In addition to the new entries, Dictionary.com has also added 2100 new definitions to existing entries and revised another 11,000 existing definitions—making it the site’s largest update ever. Black in reference to ethnicity is now a separate entry from the color black, and lexicographers have also combed through the dictionary to capitalize Black wherever it appears in other entries. They’ve also replaced homosexuality—now often considered an outdated clinical term with a negative connotation—with gayness in other entries, and addict with a person addicted to or a habitual user of. In short, people are constantly making language more inclusive and sensitive, and Dictionary.com is working to represent those changes in the dictionary.

Take a look at 50 of Dictionary.com’s new words and phrases below, and learn more about the updates here.

  1. Af
  1. Afro-Latina
  1. Afro-Latino
  1. Afro-Latinx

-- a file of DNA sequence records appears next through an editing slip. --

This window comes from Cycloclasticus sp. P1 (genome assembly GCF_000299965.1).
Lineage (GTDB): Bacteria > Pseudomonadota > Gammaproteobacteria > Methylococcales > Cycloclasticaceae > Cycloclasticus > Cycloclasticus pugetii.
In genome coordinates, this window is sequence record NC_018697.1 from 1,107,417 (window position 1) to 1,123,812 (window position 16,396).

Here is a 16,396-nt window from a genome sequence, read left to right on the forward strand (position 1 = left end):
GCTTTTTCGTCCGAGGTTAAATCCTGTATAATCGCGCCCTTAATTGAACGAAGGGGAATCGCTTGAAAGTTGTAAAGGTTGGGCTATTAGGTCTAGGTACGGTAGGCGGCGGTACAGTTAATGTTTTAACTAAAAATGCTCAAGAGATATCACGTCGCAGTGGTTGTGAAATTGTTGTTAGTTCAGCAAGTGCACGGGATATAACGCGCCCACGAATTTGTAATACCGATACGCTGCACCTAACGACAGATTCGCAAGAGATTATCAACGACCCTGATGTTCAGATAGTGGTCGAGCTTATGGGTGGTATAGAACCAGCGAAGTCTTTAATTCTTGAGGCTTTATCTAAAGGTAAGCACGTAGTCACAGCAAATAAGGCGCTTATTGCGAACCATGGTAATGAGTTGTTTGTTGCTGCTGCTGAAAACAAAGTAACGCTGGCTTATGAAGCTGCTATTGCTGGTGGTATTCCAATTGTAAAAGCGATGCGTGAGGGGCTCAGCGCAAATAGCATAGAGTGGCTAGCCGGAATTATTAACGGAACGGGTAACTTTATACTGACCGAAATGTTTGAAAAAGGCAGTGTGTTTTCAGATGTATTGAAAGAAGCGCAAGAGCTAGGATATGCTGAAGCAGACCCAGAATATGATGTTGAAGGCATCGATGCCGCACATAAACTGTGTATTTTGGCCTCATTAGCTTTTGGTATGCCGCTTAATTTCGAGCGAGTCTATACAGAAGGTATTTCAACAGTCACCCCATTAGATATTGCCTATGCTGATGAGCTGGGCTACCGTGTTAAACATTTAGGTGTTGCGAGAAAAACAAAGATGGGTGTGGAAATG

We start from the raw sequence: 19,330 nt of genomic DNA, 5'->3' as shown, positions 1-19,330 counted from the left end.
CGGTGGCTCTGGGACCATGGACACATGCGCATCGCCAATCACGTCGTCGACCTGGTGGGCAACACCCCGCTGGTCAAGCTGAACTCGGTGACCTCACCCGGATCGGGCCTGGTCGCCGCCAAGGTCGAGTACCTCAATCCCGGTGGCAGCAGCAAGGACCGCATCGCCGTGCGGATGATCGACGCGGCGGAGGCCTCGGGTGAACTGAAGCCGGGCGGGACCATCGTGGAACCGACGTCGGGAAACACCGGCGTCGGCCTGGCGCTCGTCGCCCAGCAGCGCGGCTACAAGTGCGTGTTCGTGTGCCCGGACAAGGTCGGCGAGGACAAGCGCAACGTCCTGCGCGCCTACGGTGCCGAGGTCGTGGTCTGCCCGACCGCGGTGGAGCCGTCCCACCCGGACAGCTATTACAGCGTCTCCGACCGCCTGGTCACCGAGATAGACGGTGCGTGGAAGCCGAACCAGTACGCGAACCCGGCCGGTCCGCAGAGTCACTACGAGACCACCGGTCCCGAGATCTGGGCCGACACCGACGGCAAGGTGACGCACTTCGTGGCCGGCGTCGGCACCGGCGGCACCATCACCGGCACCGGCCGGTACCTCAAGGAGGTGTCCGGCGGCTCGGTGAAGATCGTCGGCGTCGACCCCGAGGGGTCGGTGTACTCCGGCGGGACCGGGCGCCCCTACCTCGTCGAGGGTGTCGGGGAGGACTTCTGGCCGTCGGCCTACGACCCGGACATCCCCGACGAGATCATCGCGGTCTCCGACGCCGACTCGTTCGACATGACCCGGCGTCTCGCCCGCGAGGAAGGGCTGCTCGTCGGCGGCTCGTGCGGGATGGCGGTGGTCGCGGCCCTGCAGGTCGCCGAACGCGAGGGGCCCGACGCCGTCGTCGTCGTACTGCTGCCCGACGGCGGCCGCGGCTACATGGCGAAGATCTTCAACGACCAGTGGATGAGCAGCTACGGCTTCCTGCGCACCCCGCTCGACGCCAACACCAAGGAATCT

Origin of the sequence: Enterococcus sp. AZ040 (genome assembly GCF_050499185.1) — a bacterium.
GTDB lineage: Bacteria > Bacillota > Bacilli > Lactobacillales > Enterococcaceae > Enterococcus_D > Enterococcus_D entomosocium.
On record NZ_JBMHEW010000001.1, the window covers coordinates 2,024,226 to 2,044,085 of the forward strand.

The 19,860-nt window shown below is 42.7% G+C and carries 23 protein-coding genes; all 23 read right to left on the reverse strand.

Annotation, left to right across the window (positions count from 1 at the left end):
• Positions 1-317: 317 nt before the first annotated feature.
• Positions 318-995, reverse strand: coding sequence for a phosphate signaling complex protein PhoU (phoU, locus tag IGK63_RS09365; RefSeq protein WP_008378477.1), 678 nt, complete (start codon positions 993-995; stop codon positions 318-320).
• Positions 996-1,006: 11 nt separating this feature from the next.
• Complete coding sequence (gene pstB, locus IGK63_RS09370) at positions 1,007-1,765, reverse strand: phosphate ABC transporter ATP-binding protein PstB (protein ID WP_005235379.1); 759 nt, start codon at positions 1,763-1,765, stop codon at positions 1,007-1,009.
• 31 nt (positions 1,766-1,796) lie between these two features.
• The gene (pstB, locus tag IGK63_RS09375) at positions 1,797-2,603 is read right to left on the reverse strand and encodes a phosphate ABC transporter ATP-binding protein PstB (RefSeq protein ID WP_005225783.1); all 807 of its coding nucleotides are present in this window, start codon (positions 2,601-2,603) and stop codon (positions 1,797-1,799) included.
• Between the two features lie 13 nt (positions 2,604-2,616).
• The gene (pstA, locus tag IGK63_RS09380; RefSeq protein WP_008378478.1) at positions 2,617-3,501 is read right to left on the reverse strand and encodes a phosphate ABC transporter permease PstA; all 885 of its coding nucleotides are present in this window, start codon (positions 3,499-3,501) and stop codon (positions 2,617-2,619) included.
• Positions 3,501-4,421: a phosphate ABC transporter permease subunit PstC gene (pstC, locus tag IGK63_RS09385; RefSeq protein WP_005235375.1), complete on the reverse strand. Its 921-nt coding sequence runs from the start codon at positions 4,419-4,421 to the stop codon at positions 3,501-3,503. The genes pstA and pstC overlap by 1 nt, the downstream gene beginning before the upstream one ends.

1. Agile development
  1. Amirite
  1. Assistance animal
  1. Battle royale
  1. Bombogenesis
  1. Brownface
  1. Cap and trade
  1. Comfort animal
  1. Community management
  1. Companion animal
  1. Conservation dependent
  1. Conservation status
  1. Contouring
  1. Critically endangered
  1. DGAF
  1. Dunning-Kruger effect
  1. Ecoanxiety
  1. Emissions trading
  1. Emotional labor
  1. Emotional support animal
  1. Empty suit
  1. Extinct in the wild
  1. Filipinx
  1. Filipina
  1. Gender reveal
  1. GOAT
  1. Hodophobia
  1. Information bubble
  1. Ish
  1. Jabroni
  1. Janky
  1. MeToo
  1. Natural language processing
  1. Nothingburger
  1. Off-grid
  1. Pinay
  1. Pinoy
  1. Pinxy
  1. Ratio
  1. Sharent
  1. Swole
  1. Techlash
  1. Therapy animal
  1. Whitesplain
  1. World-building
  1. Zhuzh